Kosmos 1686


Kosmos 1686
Salyut 7 & Cosmos 1686.gif
Kosmos 1686 (top) docked to Salyut 7, imaged by Range-Doppler radar.
Salyut program insignia.svg
Salyut program insignia
Station statistics
COSPAR ID1985-086A
SATCAT no.16095Edit this on Wikidata
Call signSalyut 7
02:01:00 UTC
Docked to Salyut 7 on 1985-10-02.
Launch padBaikonur Cosmodrome, USSR
ReentryFebruary 7, 1991
Mass20,000 kg
Length15 m
Width16 m
Diameter4.15 m
Periapsis altitude219 km (118.25 nmi)
Apoapsis altitude278 km (150.1 nmi)
Orbital inclination51.6 degrees
Orbital period89.2 minutes
Orbits per day16.14
Days in orbit1959 days
Statistics as of deorbit & reentry
References: [1][2]
Salyut 7 and Cosmos 1686 drawing.png
Combined Kosmos 1686-Salyut 7 space station complex

Kosmos 1686 (Russian: Космос 1686 meaning Cosmos 1686), also known as TKS-4, was a heavily modified TKS spacecraft which docked unmanned to the Soviet space station Salyut 7 as part of tests to attach scientific expansion modules to stations in Earth orbit. The module which docked to the station was the FGB component of a TKS vehicle launched on September 27, 1985, and was designed to test systems planned for use on the Mir Core Module. The spacecraft docked with Salyut 7 on October 2, 1985, during the long-duration stay of the cosmonauts of its fifth principal expedition, which arrived on Soyuz T-14.[2] It was the last flown TKS spacecraft.

Notable features

  • The spacecraft's VA capsule was greatly modified to carry instruments – the retrorocket and parachute packages were replaced by scientific equipment, including an infrared telescope and the Ozon spectrometer.[2]
  • The combined Salyut 7-Kosmos 1686 complex massed 43 tons, with Kosmos 1686 delivering 4500 kg of cargo to Salyut 7 and nearly doubling the amount of habitable volume available to the station's crew.[2]
  • On August 19–22, 1986, ground controllers boosted the vacant Salyut 7-Kosmos 1686 complex to a 474 km by 492 km orbit using engines on Kosmos 1686. This reduced the propellant supply of the complex to 70 kg (about 500 kg were required for controlled deorbit). In addition, Kosmos 1686 and Salyut 7 each suffered major systems breakdowns soon after they were abandoned, making the complex impossible to control.[2]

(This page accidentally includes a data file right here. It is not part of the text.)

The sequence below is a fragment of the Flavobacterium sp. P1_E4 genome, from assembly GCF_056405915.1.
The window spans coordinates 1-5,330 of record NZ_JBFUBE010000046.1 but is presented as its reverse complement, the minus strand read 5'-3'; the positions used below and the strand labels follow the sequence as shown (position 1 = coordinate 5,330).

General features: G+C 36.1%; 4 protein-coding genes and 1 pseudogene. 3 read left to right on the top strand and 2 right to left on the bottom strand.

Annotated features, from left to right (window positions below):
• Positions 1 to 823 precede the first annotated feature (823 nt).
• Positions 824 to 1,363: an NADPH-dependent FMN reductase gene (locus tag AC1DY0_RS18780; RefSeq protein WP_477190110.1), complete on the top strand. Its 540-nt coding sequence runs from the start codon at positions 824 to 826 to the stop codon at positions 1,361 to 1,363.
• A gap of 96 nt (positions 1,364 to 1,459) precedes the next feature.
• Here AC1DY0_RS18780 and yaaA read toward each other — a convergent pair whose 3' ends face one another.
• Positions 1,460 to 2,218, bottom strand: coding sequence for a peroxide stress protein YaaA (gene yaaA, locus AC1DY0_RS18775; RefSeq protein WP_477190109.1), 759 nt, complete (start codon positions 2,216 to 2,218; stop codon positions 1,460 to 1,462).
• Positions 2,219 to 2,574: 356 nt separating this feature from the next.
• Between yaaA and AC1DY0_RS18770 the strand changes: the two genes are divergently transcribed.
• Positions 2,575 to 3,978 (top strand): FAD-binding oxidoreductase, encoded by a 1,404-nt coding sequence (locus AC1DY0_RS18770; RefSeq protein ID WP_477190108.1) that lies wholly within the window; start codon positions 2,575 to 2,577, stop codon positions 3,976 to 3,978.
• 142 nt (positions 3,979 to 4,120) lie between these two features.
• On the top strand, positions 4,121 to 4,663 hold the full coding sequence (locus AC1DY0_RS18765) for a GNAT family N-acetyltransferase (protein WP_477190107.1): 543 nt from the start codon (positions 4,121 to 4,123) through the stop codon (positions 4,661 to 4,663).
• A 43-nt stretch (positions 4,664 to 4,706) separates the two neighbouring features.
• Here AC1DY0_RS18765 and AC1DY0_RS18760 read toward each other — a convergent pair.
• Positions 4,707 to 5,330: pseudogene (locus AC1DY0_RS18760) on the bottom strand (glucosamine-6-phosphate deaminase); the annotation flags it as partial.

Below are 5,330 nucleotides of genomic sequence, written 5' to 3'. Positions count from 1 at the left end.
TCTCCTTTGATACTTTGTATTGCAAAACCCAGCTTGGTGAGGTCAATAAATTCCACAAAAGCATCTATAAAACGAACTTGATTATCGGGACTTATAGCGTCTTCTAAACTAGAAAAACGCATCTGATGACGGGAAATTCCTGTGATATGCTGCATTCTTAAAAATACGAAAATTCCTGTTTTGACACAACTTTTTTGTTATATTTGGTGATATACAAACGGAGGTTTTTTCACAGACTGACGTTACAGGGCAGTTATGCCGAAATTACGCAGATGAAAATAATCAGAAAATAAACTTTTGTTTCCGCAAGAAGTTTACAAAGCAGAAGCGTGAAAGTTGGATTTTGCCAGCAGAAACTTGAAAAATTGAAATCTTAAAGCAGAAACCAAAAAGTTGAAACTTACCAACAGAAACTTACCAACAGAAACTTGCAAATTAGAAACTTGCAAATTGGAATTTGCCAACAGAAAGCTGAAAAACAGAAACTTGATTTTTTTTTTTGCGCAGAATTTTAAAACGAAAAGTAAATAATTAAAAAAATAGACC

• All previous space stations over which the Soviets maintained control were intentionally deorbited after their last cosmonaut crew departed. The Soviets estimated that the reboost gave the complex an 8-yr lifetime in orbit. They considered recovering the station using the Buran shuttle. However, following delays to and the eventual cancellation of the Buran program, Kosmos 1686 underwent uncontrolled reentry with Salyut 7 on February 7, 1991, reentering over Argentina, scattering much of its debris over the town of Capitan Bermudez.[3][4][5]


  1. ^ "COSMOS 1686 DEB Satellite details 1985-086C NORAD 16128". n2yo.com. June 29, 2007. Retrieved June 29, 2007.
  2. ^ a b c d e Portree, David (March 1995). Mir Hardware Heritage. Lyndon B. Johnson Space Center, United States of America: NASA.
  3. ^ "aero.org, Spacecraft Reentry FAQ:". Archived from the original on May 13, 2012. Retrieved October 18, 2009.
  4. ^ Astronautix, Salyut 7.
  5. ^ NYT, Salyut 7, Soviet Station in Space, Falls to Earth After 9-Year Orbit